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Women: More Panic Attacks in Midlife

Women's Role in Society Puts Them at Greater Risk

From the WebMD Archives

Sept. 22, 2003 -- After age 50, a woman is at high risk for panic attacks -- especially if she has faced stressful life events and health problems.

That's the finding from a new study in this week's Archives of Internal Medicine.

Panic attacks are a distinctive form of anxiety more common in women than men.

A full-blown panic attack is defined as an attack of sudden fear for no apparent reason, anxiety, or extreme discomfort.

However, whether panic attacks are more likely to happen in the menopausal years has never been studied, writes researcher Jordan W. Smoller, MD, ScD, a psychiatric researcher with Massachusetts General Hospital in Boston.

"To our knowledge, this study is the largest survey of the prevalence ... of panic attacks in postmenopausal women," Smoller adds.

Serious Life Events Trigger Panic Attacks

His study involved more than 3,000 women -- between age 50 and 79 -- who completed detailed questionnaires on an assortment of heart disease, respiratory, migraine, panic, and other symptoms; serious life events that occurred in the previous year; and limitations that panic attacks had on their lives.

Researchers found:

  • 18% had experienced panic attacks in the past six months.
  • 13% had full-blown panic attacks that impaired their social activities and daily lives.
  • 7% had limited-symptom panic attacks (rapid or irregular heartbeat only).
  • 14% of full-blown panic attacks. -- The majority happened to women between age 50 and 59.
  • Women were nearly three times more likely to have full-blown panic attacks if their income was less than $20,000 a year.
  • One-third of women who had full-blown panic attacks also suffered from depression symptoms and women with defined depression were also significantly more likely to suffer from full- blown panic attacks.
  • Women with emphysema, asthma, heart disease, migraines with aura, and thyroid problems were more likely to report full- blown panic attacks.
  • Stressful life events factored strongly in panic attacks. Women who had five or more events in the past year were seventimes more likely to have full-blown panic attacks.

A woman's marital status and education level did not make an appreciable difference in whether she had panic attacks or not. Also, whether she had taken hormone replacement therapy did not make a difference, Smoller reports.

Because some medical conditions produce symptoms similar to panic attacks -- and women may be misdiagnosed -- "we believe that the rates we observed may be a conservative estimate of panic in postmenopausal women," he writes.

Panic attacks and panic disorder often begin when women are in their 20s or 30s, but there may be a later peak between ages 45 and 54, Smoller writes. Panic Disorder in Older Women Ignored

"This is a great study; it's been very much needed," says Katherine Shear, MD, professor of psychiatry at the University of Pittsburgh School of Medicine, tells WebMD.

Indeed, "most studies have focused on panic in younger women, not those in menopause years," Shear tells WebMD. There's even been some confusion about whether very many older women experience panic attacks, she says.

This study also helps shed light on the relationship between panic and heart disease, says Shear. "Studies have linked panic and heart disease in men, but no one has ever looked at this in women. While this study doesn't quite establish a link, I think it does present good evidence."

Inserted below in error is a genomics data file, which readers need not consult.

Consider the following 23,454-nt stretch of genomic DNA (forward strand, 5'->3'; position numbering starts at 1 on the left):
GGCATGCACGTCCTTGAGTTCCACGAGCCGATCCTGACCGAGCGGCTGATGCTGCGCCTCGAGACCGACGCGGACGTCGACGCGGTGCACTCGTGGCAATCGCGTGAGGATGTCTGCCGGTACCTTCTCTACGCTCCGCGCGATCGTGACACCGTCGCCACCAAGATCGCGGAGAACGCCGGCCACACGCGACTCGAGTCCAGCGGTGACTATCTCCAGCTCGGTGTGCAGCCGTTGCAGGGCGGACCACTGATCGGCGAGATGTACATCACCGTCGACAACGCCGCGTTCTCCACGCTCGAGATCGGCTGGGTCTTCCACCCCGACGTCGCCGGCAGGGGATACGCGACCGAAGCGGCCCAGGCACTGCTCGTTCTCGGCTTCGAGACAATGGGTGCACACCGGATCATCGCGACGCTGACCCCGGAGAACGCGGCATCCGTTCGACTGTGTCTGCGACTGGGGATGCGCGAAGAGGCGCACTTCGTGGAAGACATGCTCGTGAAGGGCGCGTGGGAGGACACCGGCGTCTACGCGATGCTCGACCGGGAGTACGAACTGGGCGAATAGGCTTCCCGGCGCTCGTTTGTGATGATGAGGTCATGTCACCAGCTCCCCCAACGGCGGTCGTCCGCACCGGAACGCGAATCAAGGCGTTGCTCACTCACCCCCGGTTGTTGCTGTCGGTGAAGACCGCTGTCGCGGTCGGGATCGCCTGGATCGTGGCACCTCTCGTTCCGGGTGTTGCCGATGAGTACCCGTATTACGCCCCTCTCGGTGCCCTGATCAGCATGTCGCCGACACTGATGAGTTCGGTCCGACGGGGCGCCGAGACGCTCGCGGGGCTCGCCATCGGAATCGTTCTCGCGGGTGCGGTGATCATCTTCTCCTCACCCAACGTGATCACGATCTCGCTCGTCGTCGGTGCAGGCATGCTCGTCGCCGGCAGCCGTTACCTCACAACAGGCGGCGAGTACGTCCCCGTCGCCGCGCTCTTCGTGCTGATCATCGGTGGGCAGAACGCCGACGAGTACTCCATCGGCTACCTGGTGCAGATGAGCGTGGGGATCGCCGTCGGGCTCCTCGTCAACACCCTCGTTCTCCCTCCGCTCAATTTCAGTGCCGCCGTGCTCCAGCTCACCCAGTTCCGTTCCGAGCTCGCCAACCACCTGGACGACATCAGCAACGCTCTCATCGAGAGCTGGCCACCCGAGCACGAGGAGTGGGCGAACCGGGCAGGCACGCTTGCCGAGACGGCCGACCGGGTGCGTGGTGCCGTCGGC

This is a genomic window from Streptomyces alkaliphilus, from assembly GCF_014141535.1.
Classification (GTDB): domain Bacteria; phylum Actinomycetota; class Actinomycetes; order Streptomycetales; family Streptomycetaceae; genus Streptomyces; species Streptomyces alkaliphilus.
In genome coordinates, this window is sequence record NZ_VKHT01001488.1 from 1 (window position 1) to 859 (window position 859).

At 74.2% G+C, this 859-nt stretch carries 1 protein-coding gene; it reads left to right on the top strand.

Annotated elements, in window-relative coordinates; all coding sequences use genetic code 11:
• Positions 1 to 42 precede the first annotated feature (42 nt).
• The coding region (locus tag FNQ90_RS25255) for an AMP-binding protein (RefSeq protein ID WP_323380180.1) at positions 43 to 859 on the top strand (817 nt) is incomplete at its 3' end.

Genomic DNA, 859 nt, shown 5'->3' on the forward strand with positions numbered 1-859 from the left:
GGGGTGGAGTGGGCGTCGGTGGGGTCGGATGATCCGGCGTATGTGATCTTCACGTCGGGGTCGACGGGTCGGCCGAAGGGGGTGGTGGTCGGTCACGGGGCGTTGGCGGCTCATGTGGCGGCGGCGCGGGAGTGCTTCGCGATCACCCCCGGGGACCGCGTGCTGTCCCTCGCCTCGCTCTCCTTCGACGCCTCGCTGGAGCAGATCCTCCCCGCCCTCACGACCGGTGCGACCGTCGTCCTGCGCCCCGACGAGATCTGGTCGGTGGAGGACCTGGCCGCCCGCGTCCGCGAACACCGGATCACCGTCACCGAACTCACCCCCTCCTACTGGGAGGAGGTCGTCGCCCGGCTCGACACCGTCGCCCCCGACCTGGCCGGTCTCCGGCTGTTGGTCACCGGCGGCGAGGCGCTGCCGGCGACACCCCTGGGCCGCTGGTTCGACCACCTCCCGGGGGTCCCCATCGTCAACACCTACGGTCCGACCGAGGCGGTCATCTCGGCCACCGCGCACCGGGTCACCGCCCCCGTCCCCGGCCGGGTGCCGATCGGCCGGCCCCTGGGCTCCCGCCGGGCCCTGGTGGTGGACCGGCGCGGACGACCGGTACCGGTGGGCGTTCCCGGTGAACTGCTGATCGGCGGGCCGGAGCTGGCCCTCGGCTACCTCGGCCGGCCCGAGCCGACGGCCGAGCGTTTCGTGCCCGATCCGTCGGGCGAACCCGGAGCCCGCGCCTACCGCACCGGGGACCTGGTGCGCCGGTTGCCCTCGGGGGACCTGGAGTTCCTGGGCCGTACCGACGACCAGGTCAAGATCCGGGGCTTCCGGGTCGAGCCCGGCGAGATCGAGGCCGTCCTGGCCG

"The same nervous system imbalances that trigger sudden death and heart disease may also trigger panic attack," Shear tells WebMD. "Mental stress and stressful life events are strongly associated with panic and with heart disease."

Doctors are not always good at diagnosing panic, she adds. "[Smoller's] study underscores that not only are panic attacks prevalent in post-menopausal women but they are also clinically significant. It is a serious mental illness."

Panic disorder is a major health problem, and "currently there are no funded National Institute of Mental Health studies of anxiety disorders in older women. It's a major deficiency in the field," says Shear. "This study is helping us draw attention to that fact."

Societal, not Hormonal

Doctors should indeed be looking more closely at their patients' symptoms, looking for signs of panic disorder, says Janet Pregler, MD, director of the Iris Cantor UCLA Women's Center.

After all, panic does not seem to be a hormonal disorder, Pregler points out. Even before girls start having periods, they show higher rates of anxiety disorders. That's a clear sign that hormones are not involved.

"More likely, it's the effects of stressful life events that women are exposed to, like abuse," Pregler tells WebMD. "Women's role in society may impact anxiety.

We've seen it in studies of monkeys and of people, that those who are more fearful of taking risk, who are not assertive, are more prone to panic disorder. We have to consider at what point does society put women at risk?"

While fewer women over age 60 reported panic attacks in Smoller's study, there may be reasons, Pregler adds. "They may not think it appropriate to mention it to their doctors. Or they may not realize what is happening when they have a panic attack."

Show Sources

SOURCES: Smoller, J. Archives of Internal Medicine, Sept. 22, 2003; vol 163. Katherine Shear, MD, professor of psychiatry, University of Pittsburgh School of Medicine. Janet Pregler, MD, director, Iris Cantor UCLA Women's Center.
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